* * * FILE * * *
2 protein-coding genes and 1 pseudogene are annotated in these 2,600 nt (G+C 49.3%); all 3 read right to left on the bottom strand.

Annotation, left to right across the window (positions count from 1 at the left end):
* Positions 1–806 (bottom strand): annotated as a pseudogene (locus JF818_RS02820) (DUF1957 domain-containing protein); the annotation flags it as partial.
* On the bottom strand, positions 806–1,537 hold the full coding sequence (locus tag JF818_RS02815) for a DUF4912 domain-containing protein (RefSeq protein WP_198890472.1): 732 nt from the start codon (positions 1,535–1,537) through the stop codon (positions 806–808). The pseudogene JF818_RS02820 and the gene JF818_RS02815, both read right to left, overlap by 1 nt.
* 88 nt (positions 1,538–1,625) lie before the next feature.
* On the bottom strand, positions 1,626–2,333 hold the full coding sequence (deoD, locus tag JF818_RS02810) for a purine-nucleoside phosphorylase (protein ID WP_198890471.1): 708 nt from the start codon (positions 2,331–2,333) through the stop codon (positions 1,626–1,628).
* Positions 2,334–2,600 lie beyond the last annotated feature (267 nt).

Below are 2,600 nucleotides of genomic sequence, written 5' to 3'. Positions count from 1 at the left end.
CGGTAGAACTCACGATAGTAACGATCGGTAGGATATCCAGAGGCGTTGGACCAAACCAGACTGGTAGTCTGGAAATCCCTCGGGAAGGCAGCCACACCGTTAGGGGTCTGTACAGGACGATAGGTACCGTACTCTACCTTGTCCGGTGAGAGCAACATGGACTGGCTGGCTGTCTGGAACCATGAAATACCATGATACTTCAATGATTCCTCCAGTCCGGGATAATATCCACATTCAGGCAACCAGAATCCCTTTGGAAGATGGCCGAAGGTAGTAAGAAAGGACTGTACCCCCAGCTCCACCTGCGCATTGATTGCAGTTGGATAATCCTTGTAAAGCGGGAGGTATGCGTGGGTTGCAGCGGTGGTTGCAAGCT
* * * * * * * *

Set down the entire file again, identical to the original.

2 protein-coding genes and 1 pseudogene are annotated in these 2,600 nt (G+C 49.3%); all 3 read right to left on the bottom strand.

Annotation, left to right across the window (positions count from 1 at the left end):
* Positions 1–806 (bottom strand): annotated as a pseudogene (locus JF818_RS02820) (DUF1957 domain-containing protein); the annotation flags it as partial.
* On the bottom strand, positions 806–1,537 hold the full coding sequence (locus tag JF818_RS02815) for a DUF4912 domain-containing protein (RefSeq protein WP_198890472.1): 732 nt from the start codon (positions 1,535–1,537) through the stop codon (positions 806–808). The pseudogene JF818_RS02820 and the gene JF818_RS02815, both read right to left, overlap by 1 nt.
* 88 nt (positions 1,538–1,625) lie before the next feature.
* On the bottom strand, positions 1,626–2,333 hold the full coding sequence (deoD, locus tag JF818_RS02810) for a purine-nucleoside phosphorylase (protein ID WP_198890471.1): 708 nt from the start codon (positions 2,331–2,333) through the stop codon (positions 1,626–1,628).
* Positions 2,334–2,600 lie beyond the last annotated feature (267 nt).

Below are 2,600 nucleotides of genomic sequence, written 5' to 3'. Positions count from 1 at the left end.
CGGTAGAACTCACGATAGTAACGATCGGTAGGATATCCAGAGGCGTTGGACCAAACCAGACTGGTAGTCTGGAAATCCCTCGGGAAGGCAGCCACACCGTTAGGGGTCTGTACAGGACGATAGGTACCGTACTCTACCTTGTCCGGTGAGAGCAACATGGACTGGCTGGCTGTCTGGAACCATGAAATACCATGATACTTCAATGATTCCTCCAGTCCGGGATAATATCCACATTCAGGCAACCAGAATCCCTTTGGAAGATGGCCGAAGGTAGTAAGAAAGGACTGTACCCCCAGCTCCACCTGCGCATTGATTGCAGTTGGATAATCCTTGTAAAGCGGGAGGTATGCGTGGGTTGCAGCGGTGGTTGCAAGCT